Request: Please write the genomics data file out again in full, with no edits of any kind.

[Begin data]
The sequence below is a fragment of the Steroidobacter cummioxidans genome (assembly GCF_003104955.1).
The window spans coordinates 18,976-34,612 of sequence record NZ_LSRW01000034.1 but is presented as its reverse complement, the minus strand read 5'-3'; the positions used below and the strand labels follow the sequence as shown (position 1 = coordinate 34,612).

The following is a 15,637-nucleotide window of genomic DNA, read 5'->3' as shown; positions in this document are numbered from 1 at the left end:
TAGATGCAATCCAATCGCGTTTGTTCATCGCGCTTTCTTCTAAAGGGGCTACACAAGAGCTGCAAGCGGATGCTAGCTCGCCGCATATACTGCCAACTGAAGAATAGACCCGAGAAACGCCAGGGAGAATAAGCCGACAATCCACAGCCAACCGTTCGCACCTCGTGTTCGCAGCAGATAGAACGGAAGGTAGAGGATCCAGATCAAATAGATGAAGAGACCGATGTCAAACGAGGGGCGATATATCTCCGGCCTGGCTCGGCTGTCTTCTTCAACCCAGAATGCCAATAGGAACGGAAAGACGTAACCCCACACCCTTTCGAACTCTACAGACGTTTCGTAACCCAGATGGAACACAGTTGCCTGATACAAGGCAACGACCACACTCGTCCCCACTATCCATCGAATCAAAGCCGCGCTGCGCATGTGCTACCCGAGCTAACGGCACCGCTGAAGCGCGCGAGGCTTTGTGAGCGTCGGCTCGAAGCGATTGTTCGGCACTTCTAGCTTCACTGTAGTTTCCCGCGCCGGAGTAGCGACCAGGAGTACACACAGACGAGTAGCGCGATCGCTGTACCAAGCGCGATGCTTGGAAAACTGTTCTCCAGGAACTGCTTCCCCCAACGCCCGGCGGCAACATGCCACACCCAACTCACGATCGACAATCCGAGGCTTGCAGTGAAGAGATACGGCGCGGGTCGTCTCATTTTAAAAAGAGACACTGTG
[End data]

The sequence below is a fragment of the Steroidobacter cummioxidans genome (assembly GCF_003104955.1).
The window spans coordinates 18,976-34,612 of sequence record NZ_LSRW01000034.1 but is presented as its reverse complement, the minus strand read 5'-3'; the positions used below and the strand labels follow the sequence as shown (position 1 = coordinate 34,612).

The following is a 15,637-nucleotide window of genomic DNA, read 5'->3' as shown; positions in this document are numbered from 1 at the left end:
TAGATGCAATCCAATCGCGTTTGTTCATCGCGCTTTCTTCTAAAGGGGCTACACAAGAGCTGCAAGCGGATGCTAGCTCGCCGCATATACTGCCAACTGAAGAATAGACCCGAGAAACGCCAGGGAGAATAAGCCGACAATCCACAGCCAACCGTTCGCACCTCGTGTTCGCAGCAGATAGAACGGAAGGTAGAGGATCCAGATCAAATAGATGAAGAGACCGATGTCAAACGAGGGGCGATATATCTCCGGCCTGGCTCGGCTGTCTTCTTCAACCCAGAATGCCAATAGGAACGGAAAGACGTAACCCCACACCCTTTCGAACTCTACAGACGTTTCGTAACCCAGATGGAACACAGTTGCCTGATACAAGGCAACGACCACACTCGTCCCCACTATCCATCGAATCAAAGCCGCGCTGCGCATGTGCTACCCGAGCTAACGGCACCGCTGAAGCGCGCGAGGCTTTGTGAGCGTCGGCTCGAAGCGATTGTTCGGCACTTCTAGCTTCACTGTAGTTTCCCGCGCCGGAGTAGCGACCAGGAGTACACACAGACGAGTAGCGCGATCGCTGTACCAAGCGCGATGCTTGGAAAACTGTTCTCCAGGAACTGCTTCCCCCAACGCCCGGCGGCAACATGCCACACCCAACTCACGATCGACAATCCGAGGCTTGCAGTGAAGAGATACGGCGCGGGTCGTCTCATTTTAAAAAGAGACACTGTG